September 29th, 2023 Legislative Update
This long session budget process has finally completed. The bill is not yet law, but it will be ten days from last Friday. The delay is due to the governor refusing to sign the budget, but he is not vetoing the document. A bill automatically becomes law ten days after it is passed if the governor does not veto. Let's outline the education portion of this budget.
The final budget did more than we saw in the Senate’s version of the budget, but it did fall short of the proposal given by the House. The legislature is advertising that this budget gives an average of 7% across the board for the biennium. Unfortunately, this also appears to be counting the pay steps that were already in place, and the raise continues to treat veteran teachers unfairly. The raise also falls short of appropriating an amount that keeps up with inflation.
The raise moves the start of the scale from $37,000 to $41,000 and the range for increases is from 3.6% to 10.8%. Again, the scale does not favor veteran teachers. This is disappointing when we see that state employees received a raise of 7% across the board, and considering how high inflation currently is across the country. This will certainly exacerbate the current teacher shortage in North Carolina, and not encourage young minds to consider education as a career.
Other notes for teacher pay:
Teachers with a six-year degree level will receive an additional $126 a month on top of the “M” schedule (10% on top of the "A" schedule steps).
Teachers with a doctorate will receive a supplement of $253 a month on top of the “M” schedule.
Master’s Pay will remain only for those teachers who were grandfathered.
The General Assembly appropriated an additional $60 million to supplement local supplements. This brings the revised net appropriation to $200 million. The plan still leaves out the largest school districts such as Wake and Charlotte-Mecklenburg.
$10.9 million was appropriated to supplement salaries for teachers serving in advanced teacher roles, for districts participating in the Advanced Teaching Roles program. The supplement is broken down into two categories, adult leadership, and classroom excellence. Adult leadership teachers will receive $10,000 and classroom excellence teachers will receive a $3,000 supplement.
Signing bonuses were appropriated for low wealth and small counties. The bonus is up to $1,000.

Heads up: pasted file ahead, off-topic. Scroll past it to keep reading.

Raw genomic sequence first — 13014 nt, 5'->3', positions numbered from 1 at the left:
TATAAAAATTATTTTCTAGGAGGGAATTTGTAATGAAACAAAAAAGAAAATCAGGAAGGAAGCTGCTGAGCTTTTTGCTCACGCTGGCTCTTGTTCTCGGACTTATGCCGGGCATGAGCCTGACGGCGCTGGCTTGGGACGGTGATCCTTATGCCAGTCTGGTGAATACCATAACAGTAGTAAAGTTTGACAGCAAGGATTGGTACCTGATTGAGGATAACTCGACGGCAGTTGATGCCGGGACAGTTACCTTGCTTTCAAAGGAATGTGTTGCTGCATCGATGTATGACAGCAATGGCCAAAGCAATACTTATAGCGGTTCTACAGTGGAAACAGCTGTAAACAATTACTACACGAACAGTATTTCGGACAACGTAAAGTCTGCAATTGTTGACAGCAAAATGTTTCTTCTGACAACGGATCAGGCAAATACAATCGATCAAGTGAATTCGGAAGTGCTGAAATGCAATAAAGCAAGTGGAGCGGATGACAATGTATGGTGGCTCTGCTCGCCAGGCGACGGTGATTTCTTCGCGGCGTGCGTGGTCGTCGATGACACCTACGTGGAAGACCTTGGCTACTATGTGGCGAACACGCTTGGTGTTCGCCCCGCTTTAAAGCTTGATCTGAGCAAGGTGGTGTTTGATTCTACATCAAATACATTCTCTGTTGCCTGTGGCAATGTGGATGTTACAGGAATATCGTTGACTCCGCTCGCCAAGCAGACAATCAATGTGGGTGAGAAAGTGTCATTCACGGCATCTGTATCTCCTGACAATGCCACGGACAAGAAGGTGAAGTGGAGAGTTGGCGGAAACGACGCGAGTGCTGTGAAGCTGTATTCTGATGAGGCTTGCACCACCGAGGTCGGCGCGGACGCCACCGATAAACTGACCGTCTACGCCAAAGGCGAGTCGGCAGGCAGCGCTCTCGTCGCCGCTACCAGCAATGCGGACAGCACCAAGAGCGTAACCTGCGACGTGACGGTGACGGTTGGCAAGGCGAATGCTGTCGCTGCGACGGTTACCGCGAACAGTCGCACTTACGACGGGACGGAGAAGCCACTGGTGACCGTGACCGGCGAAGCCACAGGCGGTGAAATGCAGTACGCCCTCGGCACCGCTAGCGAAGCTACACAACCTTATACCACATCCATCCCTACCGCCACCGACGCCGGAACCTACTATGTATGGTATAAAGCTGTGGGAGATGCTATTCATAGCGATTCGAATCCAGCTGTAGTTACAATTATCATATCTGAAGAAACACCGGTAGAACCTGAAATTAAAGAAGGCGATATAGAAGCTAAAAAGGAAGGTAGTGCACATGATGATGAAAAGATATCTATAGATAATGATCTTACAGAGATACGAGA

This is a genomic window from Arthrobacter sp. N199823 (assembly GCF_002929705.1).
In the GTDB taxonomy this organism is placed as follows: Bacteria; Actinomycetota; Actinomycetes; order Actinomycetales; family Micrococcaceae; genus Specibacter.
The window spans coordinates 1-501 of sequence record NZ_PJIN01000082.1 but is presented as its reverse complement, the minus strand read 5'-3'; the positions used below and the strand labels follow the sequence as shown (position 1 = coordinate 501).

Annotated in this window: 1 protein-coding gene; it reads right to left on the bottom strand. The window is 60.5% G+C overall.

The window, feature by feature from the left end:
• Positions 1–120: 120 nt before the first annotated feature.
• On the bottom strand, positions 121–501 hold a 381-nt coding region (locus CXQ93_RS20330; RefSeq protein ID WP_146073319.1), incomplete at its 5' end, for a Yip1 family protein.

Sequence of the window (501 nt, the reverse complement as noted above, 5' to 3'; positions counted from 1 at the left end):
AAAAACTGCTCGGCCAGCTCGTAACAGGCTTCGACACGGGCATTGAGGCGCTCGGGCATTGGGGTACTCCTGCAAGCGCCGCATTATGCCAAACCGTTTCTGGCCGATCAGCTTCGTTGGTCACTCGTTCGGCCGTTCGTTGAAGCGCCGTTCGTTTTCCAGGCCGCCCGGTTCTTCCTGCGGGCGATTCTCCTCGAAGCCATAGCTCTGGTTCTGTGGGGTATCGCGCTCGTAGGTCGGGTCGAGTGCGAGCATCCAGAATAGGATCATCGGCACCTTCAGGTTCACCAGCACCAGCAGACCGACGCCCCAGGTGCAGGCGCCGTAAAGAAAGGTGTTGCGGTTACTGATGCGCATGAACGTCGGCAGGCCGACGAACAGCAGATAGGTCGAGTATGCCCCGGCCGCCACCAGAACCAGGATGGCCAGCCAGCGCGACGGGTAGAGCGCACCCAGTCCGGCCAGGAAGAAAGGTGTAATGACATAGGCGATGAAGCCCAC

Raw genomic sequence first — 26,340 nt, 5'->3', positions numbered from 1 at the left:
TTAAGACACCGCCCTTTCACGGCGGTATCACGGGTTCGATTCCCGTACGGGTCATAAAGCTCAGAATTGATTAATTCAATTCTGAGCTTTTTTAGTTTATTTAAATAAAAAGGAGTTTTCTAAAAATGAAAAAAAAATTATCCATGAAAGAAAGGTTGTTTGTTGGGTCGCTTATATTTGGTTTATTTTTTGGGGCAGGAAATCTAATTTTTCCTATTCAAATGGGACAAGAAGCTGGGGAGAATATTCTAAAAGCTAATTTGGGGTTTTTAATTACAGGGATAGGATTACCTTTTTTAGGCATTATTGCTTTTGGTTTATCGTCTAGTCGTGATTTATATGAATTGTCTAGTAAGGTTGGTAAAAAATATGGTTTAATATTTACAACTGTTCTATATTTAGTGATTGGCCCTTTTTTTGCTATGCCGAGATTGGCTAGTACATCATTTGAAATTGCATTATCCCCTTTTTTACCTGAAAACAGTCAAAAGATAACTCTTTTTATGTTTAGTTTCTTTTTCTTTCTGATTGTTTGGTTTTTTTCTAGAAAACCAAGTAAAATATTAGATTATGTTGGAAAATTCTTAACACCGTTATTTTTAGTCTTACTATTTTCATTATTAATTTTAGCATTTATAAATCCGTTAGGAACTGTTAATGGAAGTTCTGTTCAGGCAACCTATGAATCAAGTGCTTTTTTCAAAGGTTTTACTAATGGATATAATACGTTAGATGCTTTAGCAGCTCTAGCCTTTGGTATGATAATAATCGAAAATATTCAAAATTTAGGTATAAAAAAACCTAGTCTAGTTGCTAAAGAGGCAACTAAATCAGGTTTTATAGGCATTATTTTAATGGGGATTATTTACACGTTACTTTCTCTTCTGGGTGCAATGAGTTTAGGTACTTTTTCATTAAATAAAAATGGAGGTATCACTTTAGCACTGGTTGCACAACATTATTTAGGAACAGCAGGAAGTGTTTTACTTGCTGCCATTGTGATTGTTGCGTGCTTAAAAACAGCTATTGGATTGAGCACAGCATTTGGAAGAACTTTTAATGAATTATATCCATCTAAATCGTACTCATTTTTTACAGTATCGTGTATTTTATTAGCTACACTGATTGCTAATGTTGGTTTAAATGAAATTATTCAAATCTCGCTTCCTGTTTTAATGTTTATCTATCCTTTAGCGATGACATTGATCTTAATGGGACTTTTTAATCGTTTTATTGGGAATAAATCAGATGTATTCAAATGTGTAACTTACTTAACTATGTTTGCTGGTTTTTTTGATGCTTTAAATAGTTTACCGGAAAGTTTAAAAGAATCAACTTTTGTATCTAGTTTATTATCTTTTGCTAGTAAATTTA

Salaries for other school personnel:
Principals and non-certified personnel will receive a 7% across the board raise for the biennium. There is also a new salary schedule for principals.
Bus drivers will receive the 7% percent raise plus an additional 2%.
Certified school nurses will receive a supplement each month of 10% of their salary. (“A” salary schedule).
School Counselors licensed at the master’s degree level will receive a supplement of $100 a month. This also applies to those with even higher degrees.
Assistant principals will receive a salary based on the teacher “A” schedule plus 19%. They will also receive supplements of $126 or $253 for six-year degree levels or doctorates.
Retirees will receive a 4% bonus in the first year of the biennium.
Other Education Items of Importance:
One big win was the expansion of the Teaching Fellows Program to now include more institutions (10 instead of the previous). It will also now include K-6 teachers and a larger scholarship amount ($5,000 per semester).
The budget does expand Opportunity Scholarship as proposed in legislation earlier this year. The investment was large and stings when we see the less than desired raises and a need for more funds in our public schools.
The bill appropriated $ 1 million dollars to cover fees for teachers pursuing National Board certification.
There is funding to assist with teacher assistants becoming teachers ($4,600 per year).
The budget eliminated penalties for unpaid student meal debt.
The budget changes how our schools are funded. They will now be funded in arrears beginning the '24-'25 school year. This will potentially hurt school systems that are growing by large numbers each school year.
The legislative year is still not complete. We are still waiting to see what other bills or actions might be taken when they return in October to deal with redistricting. Stay tuned for a brief recap of the year as the legislative work progresses.
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